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COPENHAGEN: CALYPSO AND CROWN JEWELS

Third in a series of articles on the Summer 2001 visit to Denmark by the Friends of Denmark, hosted by the West Indian Society there
The opening night for festival activities on Zealand was held at the Danish Gymnastic Federation center in Copenhagen across from the central train station. The complex houses everything from a hotel to an outside climbing wall.
The evening began with the Danish Vendsyssel Marimba Steel Band playing Caribbean tunes. The band featured a tenor pan, a pair of alto pans and a marimba. While the group socialized in this Caribbean setting, Carlsberg/Tuborg brews added to the revelry.
Moving to the banquet hall, the Danish West Indies Society members and their Friends of Denmark guests were treated to an hour-long slide show of Virgin Island scenes, to a background of more tunes from the band.
Eating was a casual affair in three courses with plenty of time for conversation and contemplation. The appetizer was a plate of cocktail shrimp sprinkled over a filigree of mayonnaise and cracked peppercorns.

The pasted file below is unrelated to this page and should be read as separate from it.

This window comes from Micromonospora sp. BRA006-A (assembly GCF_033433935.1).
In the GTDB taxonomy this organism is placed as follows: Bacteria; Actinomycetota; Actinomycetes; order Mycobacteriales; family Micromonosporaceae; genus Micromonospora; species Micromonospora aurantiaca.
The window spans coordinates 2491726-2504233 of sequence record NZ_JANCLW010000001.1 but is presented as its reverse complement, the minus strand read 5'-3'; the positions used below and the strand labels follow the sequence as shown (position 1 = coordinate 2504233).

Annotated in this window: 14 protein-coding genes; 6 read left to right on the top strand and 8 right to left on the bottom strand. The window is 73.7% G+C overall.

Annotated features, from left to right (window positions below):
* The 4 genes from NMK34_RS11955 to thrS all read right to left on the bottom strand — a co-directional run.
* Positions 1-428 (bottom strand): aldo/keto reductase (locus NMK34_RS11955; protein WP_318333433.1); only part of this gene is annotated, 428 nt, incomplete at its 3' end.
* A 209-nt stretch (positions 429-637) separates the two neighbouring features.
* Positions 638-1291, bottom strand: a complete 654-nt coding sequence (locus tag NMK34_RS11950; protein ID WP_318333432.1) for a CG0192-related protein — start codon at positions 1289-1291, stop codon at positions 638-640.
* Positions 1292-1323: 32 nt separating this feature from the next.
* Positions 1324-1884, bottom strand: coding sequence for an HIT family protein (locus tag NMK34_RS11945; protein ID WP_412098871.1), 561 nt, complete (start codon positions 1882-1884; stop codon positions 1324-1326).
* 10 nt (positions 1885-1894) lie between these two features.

The main course included pork loin, turkey, an olive medley, new potatoes, antipasto, polenta, green salad, parsley and garlic paste, stewed tomatoes and raised potato rolls. The chef was an American with Italian training. The wait staff had configured the serving tables to allow four lines to begin at the corners, converging on the main course in the center. This scheme was repeated at a second table allowing for eight simultaneous lines and almost instant feeding of all. I have never experienced such an efficient method of serving so many people so quickly and easily.
Dessert of strawberry cheese/cream cake was served as the Balsam Revival Band warmed up. Another Danish "theme" band, it played Caribbean music suitable for dancing and came complete with a dozen or so groupies. As soon as the band was warmed up and the society members had finished their dessert, the dance floor was filled with calypso-dancing couples.
On Sunday, we visitors and our hosts alike relaxed prior to the demanding rigors of the schedule prepared by the Danish West Indian Society (Dansk Vestindisk Selskab).